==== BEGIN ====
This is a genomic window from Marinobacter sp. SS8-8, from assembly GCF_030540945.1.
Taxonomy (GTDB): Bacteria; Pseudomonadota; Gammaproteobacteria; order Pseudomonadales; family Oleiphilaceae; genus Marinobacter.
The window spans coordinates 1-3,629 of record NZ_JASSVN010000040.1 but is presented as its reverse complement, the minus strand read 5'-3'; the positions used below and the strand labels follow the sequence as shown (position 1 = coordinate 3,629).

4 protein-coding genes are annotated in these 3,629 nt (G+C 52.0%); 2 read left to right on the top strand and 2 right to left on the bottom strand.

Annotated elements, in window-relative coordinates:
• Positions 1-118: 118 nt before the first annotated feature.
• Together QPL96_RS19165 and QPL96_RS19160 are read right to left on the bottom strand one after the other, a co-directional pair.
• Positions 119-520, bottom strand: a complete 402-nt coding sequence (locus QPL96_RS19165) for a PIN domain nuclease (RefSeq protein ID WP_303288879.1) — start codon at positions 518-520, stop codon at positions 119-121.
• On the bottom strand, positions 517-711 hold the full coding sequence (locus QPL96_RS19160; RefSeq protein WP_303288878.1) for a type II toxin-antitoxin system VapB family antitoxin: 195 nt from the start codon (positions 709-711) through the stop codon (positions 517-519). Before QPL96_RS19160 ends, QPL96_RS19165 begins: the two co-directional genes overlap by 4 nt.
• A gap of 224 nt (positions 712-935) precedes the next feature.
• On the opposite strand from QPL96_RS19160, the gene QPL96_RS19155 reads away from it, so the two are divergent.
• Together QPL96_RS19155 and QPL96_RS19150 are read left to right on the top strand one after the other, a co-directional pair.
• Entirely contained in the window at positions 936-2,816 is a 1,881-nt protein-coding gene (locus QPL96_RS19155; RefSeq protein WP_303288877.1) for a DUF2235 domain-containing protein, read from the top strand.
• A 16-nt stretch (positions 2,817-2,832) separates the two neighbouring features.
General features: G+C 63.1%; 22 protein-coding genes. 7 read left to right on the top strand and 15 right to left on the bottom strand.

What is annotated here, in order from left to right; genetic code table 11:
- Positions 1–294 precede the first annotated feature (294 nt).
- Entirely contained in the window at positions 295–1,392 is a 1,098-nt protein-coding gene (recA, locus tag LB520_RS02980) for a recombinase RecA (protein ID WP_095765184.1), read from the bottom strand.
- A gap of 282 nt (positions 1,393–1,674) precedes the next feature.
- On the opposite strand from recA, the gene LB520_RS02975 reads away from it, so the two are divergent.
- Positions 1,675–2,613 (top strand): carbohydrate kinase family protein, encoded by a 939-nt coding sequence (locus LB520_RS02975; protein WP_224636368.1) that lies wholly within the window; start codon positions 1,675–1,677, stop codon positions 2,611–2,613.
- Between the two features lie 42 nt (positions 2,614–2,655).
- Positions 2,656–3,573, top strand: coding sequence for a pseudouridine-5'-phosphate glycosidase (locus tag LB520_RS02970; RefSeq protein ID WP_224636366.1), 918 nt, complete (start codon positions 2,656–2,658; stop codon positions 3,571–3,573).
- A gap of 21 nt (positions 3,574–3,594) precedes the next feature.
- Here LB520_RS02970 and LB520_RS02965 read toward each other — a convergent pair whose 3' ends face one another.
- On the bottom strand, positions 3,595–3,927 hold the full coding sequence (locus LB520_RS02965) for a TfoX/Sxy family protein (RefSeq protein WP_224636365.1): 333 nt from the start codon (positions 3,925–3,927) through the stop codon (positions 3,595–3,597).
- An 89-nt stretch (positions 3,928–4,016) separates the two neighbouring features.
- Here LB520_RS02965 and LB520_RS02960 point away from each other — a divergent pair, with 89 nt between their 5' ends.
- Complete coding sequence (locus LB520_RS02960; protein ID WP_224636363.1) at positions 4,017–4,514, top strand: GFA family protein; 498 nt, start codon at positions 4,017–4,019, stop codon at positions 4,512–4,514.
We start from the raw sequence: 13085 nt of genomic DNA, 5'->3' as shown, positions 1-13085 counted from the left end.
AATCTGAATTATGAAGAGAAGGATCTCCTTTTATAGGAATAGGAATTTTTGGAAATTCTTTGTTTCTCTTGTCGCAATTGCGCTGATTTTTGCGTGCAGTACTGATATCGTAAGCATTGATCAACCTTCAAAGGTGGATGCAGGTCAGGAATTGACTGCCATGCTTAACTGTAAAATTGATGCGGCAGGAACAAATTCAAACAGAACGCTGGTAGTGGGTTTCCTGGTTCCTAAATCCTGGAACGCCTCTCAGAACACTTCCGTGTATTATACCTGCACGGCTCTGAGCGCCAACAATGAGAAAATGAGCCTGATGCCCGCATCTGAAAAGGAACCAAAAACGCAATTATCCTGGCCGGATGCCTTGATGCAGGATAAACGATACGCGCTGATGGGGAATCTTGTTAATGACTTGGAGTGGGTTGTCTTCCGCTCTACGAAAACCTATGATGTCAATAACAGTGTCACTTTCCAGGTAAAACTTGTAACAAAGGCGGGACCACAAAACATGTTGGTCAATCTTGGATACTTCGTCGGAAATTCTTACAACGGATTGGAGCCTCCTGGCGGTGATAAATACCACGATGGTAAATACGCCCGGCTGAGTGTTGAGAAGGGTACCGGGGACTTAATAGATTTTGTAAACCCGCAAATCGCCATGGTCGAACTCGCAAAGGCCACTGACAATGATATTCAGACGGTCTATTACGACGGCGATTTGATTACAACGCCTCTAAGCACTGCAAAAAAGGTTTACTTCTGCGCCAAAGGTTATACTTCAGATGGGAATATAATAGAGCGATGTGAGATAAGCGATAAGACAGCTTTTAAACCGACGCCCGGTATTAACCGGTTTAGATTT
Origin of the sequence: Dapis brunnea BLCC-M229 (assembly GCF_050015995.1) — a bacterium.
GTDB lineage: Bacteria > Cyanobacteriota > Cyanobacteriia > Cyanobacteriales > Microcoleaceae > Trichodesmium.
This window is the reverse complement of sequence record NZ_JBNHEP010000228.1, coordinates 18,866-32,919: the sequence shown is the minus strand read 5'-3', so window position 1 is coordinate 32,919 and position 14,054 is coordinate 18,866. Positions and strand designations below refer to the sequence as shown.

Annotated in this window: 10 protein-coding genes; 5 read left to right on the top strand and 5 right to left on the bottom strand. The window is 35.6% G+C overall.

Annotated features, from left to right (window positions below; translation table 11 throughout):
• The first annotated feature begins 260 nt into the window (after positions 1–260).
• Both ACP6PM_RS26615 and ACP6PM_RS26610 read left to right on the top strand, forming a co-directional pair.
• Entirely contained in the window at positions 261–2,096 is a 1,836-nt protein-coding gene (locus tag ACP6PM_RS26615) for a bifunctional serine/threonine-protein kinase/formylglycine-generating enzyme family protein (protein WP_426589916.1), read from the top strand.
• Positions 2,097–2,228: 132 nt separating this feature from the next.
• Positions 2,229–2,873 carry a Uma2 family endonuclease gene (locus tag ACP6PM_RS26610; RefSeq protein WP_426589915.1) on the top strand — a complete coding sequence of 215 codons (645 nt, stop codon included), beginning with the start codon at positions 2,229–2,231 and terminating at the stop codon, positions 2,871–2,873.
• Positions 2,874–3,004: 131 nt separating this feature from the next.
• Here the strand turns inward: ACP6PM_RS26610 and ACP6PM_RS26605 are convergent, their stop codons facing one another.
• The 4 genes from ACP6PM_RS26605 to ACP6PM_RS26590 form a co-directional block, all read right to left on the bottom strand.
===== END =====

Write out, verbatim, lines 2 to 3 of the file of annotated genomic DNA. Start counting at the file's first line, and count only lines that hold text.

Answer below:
Taxonomy (GTDB): Bacteria; Pseudomonadota; Gammaproteobacteria; order Pseudomonadales; family Oleiphilaceae; genus Marinobacter.
The window spans coordinates 1-3,629 of record NZ_JASSVN010000040.1 but is presented as its reverse complement, the minus strand read 5'-3'; the positions used below and the strand labels follow the sequence as shown (position 1 = coordinate 3,629).